NICE guidelines are great, but they're annoying sometimes. They're lengthy, and it can be hard to find only the content that is directly relevant to frontline ambulance clinicians. Here is a summary of their head injury guidelines, showing only the points and quotes that are relevant to us. Article 999: Simplifying, Presenting, Refreshing.
You may find varying suggestions for what to consider in what is usually referred to as your 'scene assessment' (Harris, 2016: 1; Pilbery & Lethbridge, 2016: 126) or 'end of bed [...] assessment' (Spurr, 2014). This is a cheat sheet to assist you in identifying these important factors.
This is a shorter version of the Ventilator: Why, What, How, When? video, featuring the how-to only.
If you've ever felt the frustration of being a student on Day 1 and having to retrieve the ventilator for your crewmate, you might enjoy this GIPHY.
This video shows only the when and how of I-Gels. To view a longer video, which contains the why, what, when and how, click here. This version has been created […]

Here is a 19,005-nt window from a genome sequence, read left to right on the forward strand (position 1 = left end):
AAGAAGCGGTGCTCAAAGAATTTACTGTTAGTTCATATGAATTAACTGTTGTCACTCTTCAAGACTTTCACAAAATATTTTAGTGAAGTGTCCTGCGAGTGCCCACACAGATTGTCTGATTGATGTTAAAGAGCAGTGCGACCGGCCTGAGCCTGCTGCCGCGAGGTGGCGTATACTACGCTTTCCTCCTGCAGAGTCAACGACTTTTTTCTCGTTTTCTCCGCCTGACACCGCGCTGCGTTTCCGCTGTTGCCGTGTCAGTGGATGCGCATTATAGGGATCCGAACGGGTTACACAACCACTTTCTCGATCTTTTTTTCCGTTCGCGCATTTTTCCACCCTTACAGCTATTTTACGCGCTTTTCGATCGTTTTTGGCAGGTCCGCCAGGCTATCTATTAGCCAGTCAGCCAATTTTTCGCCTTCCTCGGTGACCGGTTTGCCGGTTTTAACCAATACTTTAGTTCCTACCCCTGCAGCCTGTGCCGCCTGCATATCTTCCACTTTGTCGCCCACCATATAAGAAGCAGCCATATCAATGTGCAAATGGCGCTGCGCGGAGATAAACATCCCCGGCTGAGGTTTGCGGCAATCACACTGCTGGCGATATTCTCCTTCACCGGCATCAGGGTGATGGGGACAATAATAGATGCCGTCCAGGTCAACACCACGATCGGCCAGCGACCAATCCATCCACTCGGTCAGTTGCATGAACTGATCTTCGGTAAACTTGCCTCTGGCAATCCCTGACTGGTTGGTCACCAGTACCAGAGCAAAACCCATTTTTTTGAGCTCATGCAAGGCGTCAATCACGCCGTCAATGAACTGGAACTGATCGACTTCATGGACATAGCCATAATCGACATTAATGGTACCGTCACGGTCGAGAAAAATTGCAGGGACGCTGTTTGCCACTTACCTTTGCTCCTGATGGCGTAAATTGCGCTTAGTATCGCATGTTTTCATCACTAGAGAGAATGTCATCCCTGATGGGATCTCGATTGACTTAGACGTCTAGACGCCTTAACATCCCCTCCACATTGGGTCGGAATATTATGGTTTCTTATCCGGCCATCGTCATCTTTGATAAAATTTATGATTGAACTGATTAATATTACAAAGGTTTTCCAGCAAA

An Article 999 video produced by paramedics for operational staff, explaining the why, what and when of I-Gels and demonstrating how to insert them. This video has been referenced accordingly and will be peer reviewed. A shorter version of the video will be uploaded soon. This video has not been endorsed by any organisation, author or ambulance trust. You must refer to local guidelines and read Article 999's full disclaimer, available at www.article999.co.uk/about/ (disclaimer tab), before putting into place anything you see or read here.
According to Shaw et al's study (2017), patients whose conditions were deemed more serious in hospital had arrived with higher NEWS scores. The score for each patient was created from prehospital observations & so could be used to predict patient risk.
Remember that the quiet child is often the child who is unwell.
According to Bruga et al (2013), the red flags to look out for range from those which directly concern a child's vital signs to states such as 'seizures', rashes and 'haemorrhage' (Bruga et al, 2013: 12). For the full list, please see the image below.